Guide to Option Greeks


The sensitivity of an option to the various underlying factors which determine its price is measured by risk parameters commonly known as “the Greeks” or Option Greeks. These are labelled as such because they predominantly take their names from letters of the Greek alphabet.

Although some of these risk parameters can get quite complex, the vast majority of options traders only need to grasp the concepts of the most important Greeks: Delta, Gamma, Vega, Theta, and Rho.


Delta measures the sensitivity of an option to a shift in the underlying asset, essentially describing how much the price of the former will change for a given move in the price of the latter.

Call options have positive deltas, reflecting the fact that their price increases with an increase in the price of the underlying asset, all other things being equal. Correspondingly, puts have negative deltas. In absolute terms, the delta of an option is a number that’s bound between 0 and 1 (or 0 and 100 when expressed in percentage terms), with that of at-the-money options being close to 0.5.

Delta is also commonly regarded as an indication of the probability, at any given point in time, that the option will expire in the money.


Delta is only useful in determining an option’s sensitivity to small movements in the underlying, because it doesn’t stay constant. The option risk parameter which measures the rate by which delta changes with shifts in the underlying price is called gamma.

Long options have positive gamma, while short options have negative. Gamma is at its highest for at-the-money and close-to-expiry options.


Although vega isn’t actually a Greek letter, it’s one of the most important “Greeks” in options trading; it measures the option’s sensitivity to changes in its implied volatility, typically for a move of 1% in the latter.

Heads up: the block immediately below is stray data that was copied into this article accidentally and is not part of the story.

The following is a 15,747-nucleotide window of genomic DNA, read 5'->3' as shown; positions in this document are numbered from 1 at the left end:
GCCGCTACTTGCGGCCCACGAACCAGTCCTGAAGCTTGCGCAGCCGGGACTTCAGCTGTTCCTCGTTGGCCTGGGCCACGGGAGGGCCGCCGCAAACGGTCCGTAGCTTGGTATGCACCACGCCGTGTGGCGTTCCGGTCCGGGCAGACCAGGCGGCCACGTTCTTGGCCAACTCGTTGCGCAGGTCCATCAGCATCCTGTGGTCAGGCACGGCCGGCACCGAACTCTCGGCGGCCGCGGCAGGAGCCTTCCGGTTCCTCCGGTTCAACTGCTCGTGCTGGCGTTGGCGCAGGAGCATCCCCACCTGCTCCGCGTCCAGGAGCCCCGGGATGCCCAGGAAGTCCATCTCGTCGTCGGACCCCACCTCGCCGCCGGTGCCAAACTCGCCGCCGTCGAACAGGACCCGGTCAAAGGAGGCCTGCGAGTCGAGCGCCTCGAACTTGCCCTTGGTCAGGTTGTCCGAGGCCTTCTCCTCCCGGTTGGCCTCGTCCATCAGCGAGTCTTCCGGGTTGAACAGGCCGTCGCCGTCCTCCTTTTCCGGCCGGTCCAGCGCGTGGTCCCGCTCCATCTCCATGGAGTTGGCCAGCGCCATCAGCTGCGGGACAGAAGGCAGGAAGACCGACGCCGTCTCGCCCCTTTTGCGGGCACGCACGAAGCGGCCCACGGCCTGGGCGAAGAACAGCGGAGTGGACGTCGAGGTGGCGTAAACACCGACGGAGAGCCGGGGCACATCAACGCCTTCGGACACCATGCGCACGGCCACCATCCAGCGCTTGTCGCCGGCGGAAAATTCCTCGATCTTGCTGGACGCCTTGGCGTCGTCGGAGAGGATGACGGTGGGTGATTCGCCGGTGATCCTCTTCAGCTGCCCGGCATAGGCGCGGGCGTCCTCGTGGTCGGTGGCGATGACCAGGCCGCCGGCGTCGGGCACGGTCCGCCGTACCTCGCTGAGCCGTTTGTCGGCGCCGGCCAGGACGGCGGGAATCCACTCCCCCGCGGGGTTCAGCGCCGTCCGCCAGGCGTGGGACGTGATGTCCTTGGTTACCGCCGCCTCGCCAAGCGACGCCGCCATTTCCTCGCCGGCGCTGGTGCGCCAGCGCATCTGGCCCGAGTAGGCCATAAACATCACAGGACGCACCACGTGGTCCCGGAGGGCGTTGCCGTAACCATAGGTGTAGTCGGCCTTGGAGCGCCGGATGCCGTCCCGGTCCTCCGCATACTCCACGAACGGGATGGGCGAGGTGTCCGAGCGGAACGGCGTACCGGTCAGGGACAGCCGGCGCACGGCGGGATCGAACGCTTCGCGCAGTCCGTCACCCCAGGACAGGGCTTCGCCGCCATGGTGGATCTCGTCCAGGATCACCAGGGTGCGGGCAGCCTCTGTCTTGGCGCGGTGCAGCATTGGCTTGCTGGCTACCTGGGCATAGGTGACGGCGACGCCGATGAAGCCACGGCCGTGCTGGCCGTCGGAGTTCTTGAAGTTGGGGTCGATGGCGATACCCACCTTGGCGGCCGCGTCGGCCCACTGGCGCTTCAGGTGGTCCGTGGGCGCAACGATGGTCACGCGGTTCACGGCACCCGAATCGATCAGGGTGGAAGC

As with gamma, long options have positive vega, while short options have negative. Contrary to the case for gamma, though, the more time there remains until the option’s expiry, the greater its vega will be. Vega is thus one of the important risk considerations for longer-dated options.


Theta is the risk parameter used to describe the time decay in the option’s value. It’s typically expressed as the loss the option will suffer for one calendar day. For that reason, options are often quoted lower on Fridays, in order to incorporate the effects of three days’ worth of time value about to be lost.

Theta can be thought of as a trade-off for gamma. Long options have negative theta, and short options have positive.


Rho is generally considered the least important of the most commonly followed Greeks. It describes an option’s sensitivity to changes in the interest rate used to derive the option’s value.

An increase in interest rates will increase the underlying’s forward price, and will therefore be good for call options and bad for puts. The former therefore have positive rho, while the latter negative.


A good grasp of the most important Option Greeks is a pre-requisite for trading options successfully. Taken together, they provide an all-around view of an option’s potential risks and rewards. Moreover, in conjunction with the option’s implied volatility, they can also serve as a measure of an option’s value and how that is likely to evolve in the future.